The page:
id: 06504873
dt: b
an: 2016c.00798
au: Shapiro, Helene
ti: Linear algebra and matrices. Topics for a second course.
so: Pure and Applied Undergraduate Texts 24. Providence, RI: American
Mathematical Society (AMS) (ISBN 978-1-4704-1852-6/hbk). xv, 317~p.
(2015).
py: 2015
pu: Providence, RI: American Mathematical Society (AMS)
la: EN
cc: H65
ut: textbook; combinatorial matrix theory; Jordan canonical form; normal
matrices; spectral theorem; Hermitian matrices; Perron-Frobenius
theorem; Schur triangularization; Weyr characteristic; normal form;
directed graph; inner product space; eigenvalue; eigenvector;
diagonalization; triangularization; Weyr canonical form; unitary
similarity; normal space; vector norm; matrix norm; matrix
factorization; field of values; McCoy’s theorem; Motzkin-Taussky
theorem; circulant and block cycle matrices; block design;
Bruck-Ryser-Chowla theorem; Hadamard matrices; nonnegative matrices;
error-correcting codes; linear dynamical system
ci: Zbl 0792.01036
li:
ab: This book is based on two upper level mathematics courses taught by the
author: a second course in linear algebra and a course in combinatorial
matrix theory. The book also covers the material of a typical linear
algebra course, albeit in a terse, rigorous, theoretical way. Systems
of linear equations and their solution are, for example, not included,
nor are questions of numerical linear algebra dealt with. From Chapter
4 onwards, it deals with the core topics of a second course in linear
algebra: the Jordan canonical form, normal matrices and the spectral
theorem, Hermitian matrices, the Perron-Frobenius theorem. A valuable
feature of the Jordan canonical form theory is a discussion of the
various approaches and their different viewpoints. The approach chosen
by the author is based on a theorem of Sylvester, the Schur
triangularization theorem and a final step based on a lecture given by
{\it P. Halmos} [Am. Math. Mon. 100, No. 10, 942‒944 (1993; Zbl
0792.01036)] in Pensacola. It also includes a discussion of the Weyr
characteristic and normal form. For the Perron-Frobenius theorem, the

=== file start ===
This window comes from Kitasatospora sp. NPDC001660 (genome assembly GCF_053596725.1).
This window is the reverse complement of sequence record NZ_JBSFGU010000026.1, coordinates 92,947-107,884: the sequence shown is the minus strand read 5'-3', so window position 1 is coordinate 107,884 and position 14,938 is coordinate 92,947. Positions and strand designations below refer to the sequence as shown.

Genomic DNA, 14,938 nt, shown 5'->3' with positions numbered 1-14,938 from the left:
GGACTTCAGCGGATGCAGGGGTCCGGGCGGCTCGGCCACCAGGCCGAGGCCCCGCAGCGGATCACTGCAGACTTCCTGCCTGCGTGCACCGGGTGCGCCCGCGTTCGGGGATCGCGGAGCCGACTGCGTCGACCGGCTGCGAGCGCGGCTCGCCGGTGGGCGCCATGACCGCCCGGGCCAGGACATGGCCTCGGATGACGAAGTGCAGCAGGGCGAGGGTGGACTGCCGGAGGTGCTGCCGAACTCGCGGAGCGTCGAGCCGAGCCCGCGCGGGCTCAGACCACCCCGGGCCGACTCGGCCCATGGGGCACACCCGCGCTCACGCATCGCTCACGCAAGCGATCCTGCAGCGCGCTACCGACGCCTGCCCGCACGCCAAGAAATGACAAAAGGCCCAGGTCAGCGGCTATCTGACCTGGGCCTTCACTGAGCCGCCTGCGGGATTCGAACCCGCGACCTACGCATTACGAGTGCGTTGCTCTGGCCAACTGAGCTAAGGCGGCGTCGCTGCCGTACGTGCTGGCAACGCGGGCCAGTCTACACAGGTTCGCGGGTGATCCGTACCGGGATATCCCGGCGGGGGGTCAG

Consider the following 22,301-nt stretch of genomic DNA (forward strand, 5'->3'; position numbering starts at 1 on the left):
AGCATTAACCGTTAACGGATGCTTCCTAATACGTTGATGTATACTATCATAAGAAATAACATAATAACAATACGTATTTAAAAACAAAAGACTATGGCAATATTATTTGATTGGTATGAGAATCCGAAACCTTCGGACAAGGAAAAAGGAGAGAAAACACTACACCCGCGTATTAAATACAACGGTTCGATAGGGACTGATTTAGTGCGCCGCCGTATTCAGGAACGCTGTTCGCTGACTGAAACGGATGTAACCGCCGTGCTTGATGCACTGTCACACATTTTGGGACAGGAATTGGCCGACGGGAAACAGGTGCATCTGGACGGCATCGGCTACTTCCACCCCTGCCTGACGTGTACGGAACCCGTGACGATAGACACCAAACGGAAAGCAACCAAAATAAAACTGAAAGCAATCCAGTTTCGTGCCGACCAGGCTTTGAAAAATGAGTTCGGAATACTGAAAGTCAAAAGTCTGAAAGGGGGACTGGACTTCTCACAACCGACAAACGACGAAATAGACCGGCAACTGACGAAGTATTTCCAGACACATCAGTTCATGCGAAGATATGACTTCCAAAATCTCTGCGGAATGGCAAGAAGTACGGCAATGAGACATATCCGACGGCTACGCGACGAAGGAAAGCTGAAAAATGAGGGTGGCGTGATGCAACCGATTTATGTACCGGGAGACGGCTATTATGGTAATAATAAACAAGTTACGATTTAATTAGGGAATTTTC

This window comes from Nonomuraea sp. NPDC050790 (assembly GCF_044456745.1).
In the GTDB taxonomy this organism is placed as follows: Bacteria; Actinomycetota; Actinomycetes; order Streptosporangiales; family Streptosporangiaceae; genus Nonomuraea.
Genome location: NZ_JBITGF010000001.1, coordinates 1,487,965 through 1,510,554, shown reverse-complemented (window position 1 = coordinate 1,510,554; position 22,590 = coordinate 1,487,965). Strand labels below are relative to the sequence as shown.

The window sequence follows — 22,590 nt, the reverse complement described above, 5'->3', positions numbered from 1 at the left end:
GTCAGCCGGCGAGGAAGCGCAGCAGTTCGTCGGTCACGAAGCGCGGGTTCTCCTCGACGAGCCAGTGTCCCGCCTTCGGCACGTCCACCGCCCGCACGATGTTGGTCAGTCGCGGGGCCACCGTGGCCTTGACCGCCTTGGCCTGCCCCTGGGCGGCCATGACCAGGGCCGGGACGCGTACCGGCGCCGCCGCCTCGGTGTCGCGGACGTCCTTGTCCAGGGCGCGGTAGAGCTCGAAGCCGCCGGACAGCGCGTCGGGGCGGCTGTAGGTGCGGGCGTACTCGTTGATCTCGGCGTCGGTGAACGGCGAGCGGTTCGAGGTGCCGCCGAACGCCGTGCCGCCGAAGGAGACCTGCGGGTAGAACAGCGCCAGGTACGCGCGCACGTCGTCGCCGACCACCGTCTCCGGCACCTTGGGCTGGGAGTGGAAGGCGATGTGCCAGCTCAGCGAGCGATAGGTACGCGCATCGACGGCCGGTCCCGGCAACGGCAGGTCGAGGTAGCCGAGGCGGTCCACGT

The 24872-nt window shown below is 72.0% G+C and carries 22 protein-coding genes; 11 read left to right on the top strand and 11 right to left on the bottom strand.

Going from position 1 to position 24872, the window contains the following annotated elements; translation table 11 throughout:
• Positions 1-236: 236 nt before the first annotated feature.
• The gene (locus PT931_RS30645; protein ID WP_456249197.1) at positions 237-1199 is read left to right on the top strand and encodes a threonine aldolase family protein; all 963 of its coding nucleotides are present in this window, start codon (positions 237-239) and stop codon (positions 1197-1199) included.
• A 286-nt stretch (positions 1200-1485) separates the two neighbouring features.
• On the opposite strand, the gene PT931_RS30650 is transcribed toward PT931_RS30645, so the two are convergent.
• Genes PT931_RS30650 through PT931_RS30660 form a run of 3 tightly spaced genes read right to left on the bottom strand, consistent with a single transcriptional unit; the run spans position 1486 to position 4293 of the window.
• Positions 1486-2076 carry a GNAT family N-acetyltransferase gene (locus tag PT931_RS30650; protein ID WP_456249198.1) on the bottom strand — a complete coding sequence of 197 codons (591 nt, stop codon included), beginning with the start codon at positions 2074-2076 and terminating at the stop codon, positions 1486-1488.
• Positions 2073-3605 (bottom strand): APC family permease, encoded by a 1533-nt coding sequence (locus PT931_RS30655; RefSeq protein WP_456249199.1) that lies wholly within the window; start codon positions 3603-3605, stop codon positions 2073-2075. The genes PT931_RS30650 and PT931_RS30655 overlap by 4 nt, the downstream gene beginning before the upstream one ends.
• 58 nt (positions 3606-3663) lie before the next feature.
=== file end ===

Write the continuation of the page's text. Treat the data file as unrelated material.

author follows Wieland’s approach and uses directed graphs to deal
with imprimitive matrices. The chapter headings are: 1. Preliminaries,
2. Inner product spaces and orthogonality, 3. Eigenvalues,
eigenvectors, diagonalization, triangularization, 4. The Jordan and
Weyr canonical forms, 5. Unitary similarity and normal spaces, 6.
Hermitian matrices, 7. Vector and matrix norms, 8. Some matrix
factorizations, 9. Field of values, 10. Simultaneous triangularization
(including McCoy’s theorem about Property P and the Motzkin-Taussky
theorem about Hermitian matrices with Property L), 11. Circulant and
block cycle matrices, 12. Matrices of zeros and ones, 13. Block designs
(including a proof of the Bruck-Ryser-Chowla theorem using matrix
theory and elementary number theory), 14. Hadamard matrices, 15.
Graphs, 16. Directed graphs, 17. Nonnegative matrices, 18.
Error-correcting codes, 19. Linear dynamical systems. Each chapter ends
with a set of interesting exercises extending the theory or filling in
gaps. This book stands out from the legions of linear algebra books in
that it deals with the theory of linear algebra and matrices with the
intention of showing the beauty of the subject, in particular with
respect to the proofs, as well as the natural role played by matrices
in combinatorics and other fields. In this way, it makes a substantial
contribution to a deeper and fuller insight and understanding of the
subject and will appeal to anyone wanting more than just a working
knowledge of linear algebra.
rv: Rabe von Randow (Bonn)